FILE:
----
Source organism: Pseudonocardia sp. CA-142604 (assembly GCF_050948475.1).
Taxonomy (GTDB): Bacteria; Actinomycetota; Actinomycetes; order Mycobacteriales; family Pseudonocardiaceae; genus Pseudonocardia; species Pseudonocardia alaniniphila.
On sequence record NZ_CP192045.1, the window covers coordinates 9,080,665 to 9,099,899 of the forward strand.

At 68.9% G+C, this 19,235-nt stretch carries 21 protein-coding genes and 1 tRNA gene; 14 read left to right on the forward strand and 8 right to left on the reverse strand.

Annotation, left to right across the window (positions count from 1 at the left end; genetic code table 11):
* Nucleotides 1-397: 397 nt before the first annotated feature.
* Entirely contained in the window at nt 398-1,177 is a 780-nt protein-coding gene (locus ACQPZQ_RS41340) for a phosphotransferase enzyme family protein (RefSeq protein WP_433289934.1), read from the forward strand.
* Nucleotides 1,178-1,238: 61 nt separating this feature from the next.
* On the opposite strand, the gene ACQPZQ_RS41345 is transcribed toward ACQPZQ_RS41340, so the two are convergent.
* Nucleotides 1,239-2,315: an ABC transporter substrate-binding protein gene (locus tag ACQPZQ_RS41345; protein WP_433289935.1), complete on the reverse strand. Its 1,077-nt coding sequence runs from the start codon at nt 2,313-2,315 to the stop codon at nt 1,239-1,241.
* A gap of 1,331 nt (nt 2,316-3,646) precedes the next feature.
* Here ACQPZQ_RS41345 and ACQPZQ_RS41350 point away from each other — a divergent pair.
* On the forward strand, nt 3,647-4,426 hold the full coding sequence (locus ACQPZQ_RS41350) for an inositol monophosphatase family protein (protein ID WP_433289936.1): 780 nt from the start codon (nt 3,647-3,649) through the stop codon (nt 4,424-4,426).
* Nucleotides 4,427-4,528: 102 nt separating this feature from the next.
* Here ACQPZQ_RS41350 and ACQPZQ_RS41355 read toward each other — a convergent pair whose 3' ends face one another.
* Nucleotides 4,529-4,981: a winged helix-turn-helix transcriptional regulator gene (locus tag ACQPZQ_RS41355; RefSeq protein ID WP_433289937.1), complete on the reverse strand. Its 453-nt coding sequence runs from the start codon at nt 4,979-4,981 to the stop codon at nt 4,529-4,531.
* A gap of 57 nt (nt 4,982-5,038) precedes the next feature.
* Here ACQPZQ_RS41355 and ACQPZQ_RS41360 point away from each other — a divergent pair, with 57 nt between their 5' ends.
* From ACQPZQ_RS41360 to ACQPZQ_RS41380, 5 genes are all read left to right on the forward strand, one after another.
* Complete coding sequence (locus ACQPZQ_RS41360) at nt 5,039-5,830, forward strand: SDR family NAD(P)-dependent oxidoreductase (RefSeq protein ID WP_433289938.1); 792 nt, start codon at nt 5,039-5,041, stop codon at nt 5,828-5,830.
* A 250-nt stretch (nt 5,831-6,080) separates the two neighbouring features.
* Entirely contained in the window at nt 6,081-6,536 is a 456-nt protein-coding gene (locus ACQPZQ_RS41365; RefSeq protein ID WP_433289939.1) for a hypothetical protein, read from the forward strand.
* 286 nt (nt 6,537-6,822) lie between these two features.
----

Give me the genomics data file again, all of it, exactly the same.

Source organism: Pseudonocardia sp. CA-142604 (assembly GCF_050948475.1).
Taxonomy (GTDB): Bacteria; Actinomycetota; Actinomycetes; order Mycobacteriales; family Pseudonocardiaceae; genus Pseudonocardia; species Pseudonocardia alaniniphila.
On sequence record NZ_CP192045.1, the window covers coordinates 9,080,665 to 9,099,899 of the forward strand.

At 68.9% G+C, this 19,235-nt stretch carries 21 protein-coding genes and 1 tRNA gene; 14 read left to right on the forward strand and 8 right to left on the reverse strand.

Annotation, left to right across the window (positions count from 1 at the left end; genetic code table 11):
* Nucleotides 1-397: 397 nt before the first annotated feature.
* Entirely contained in the window at nt 398-1,177 is a 780-nt protein-coding gene (locus ACQPZQ_RS41340) for a phosphotransferase enzyme family protein (RefSeq protein WP_433289934.1), read from the forward strand.
* Nucleotides 1,178-1,238: 61 nt separating this feature from the next.
* On the opposite strand, the gene ACQPZQ_RS41345 is transcribed toward ACQPZQ_RS41340, so the two are convergent.
* Nucleotides 1,239-2,315: an ABC transporter substrate-binding protein gene (locus tag ACQPZQ_RS41345; protein WP_433289935.1), complete on the reverse strand. Its 1,077-nt coding sequence runs from the start codon at nt 2,313-2,315 to the stop codon at nt 1,239-1,241.
* A gap of 1,331 nt (nt 2,316-3,646) precedes the next feature.
* Here ACQPZQ_RS41345 and ACQPZQ_RS41350 point away from each other — a divergent pair.
* On the forward strand, nt 3,647-4,426 hold the full coding sequence (locus ACQPZQ_RS41350) for an inositol monophosphatase family protein (protein ID WP_433289936.1): 780 nt from the start codon (nt 3,647-3,649) through the stop codon (nt 4,424-4,426).
* Nucleotides 4,427-4,528: 102 nt separating this feature from the next.
* Here ACQPZQ_RS41350 and ACQPZQ_RS41355 read toward each other — a convergent pair whose 3' ends face one another.
* Nucleotides 4,529-4,981: a winged helix-turn-helix transcriptional regulator gene (locus tag ACQPZQ_RS41355; RefSeq protein ID WP_433289937.1), complete on the reverse strand. Its 453-nt coding sequence runs from the start codon at nt 4,979-4,981 to the stop codon at nt 4,529-4,531.
* A gap of 57 nt (nt 4,982-5,038) precedes the next feature.
* Here ACQPZQ_RS41355 and ACQPZQ_RS41360 point away from each other — a divergent pair, with 57 nt between their 5' ends.
* From ACQPZQ_RS41360 to ACQPZQ_RS41380, 5 genes are all read left to right on the forward strand, one after another.
* Complete coding sequence (locus ACQPZQ_RS41360) at nt 5,039-5,830, forward strand: SDR family NAD(P)-dependent oxidoreductase (RefSeq protein ID WP_433289938.1); 792 nt, start codon at nt 5,039-5,041, stop codon at nt 5,828-5,830.
* A 250-nt stretch (nt 5,831-6,080) separates the two neighbouring features.
* Entirely contained in the window at nt 6,081-6,536 is a 456-nt protein-coding gene (locus ACQPZQ_RS41365; RefSeq protein ID WP_433289939.1) for a hypothetical protein, read from the forward strand.
* 286 nt (nt 6,537-6,822) lie between these two features.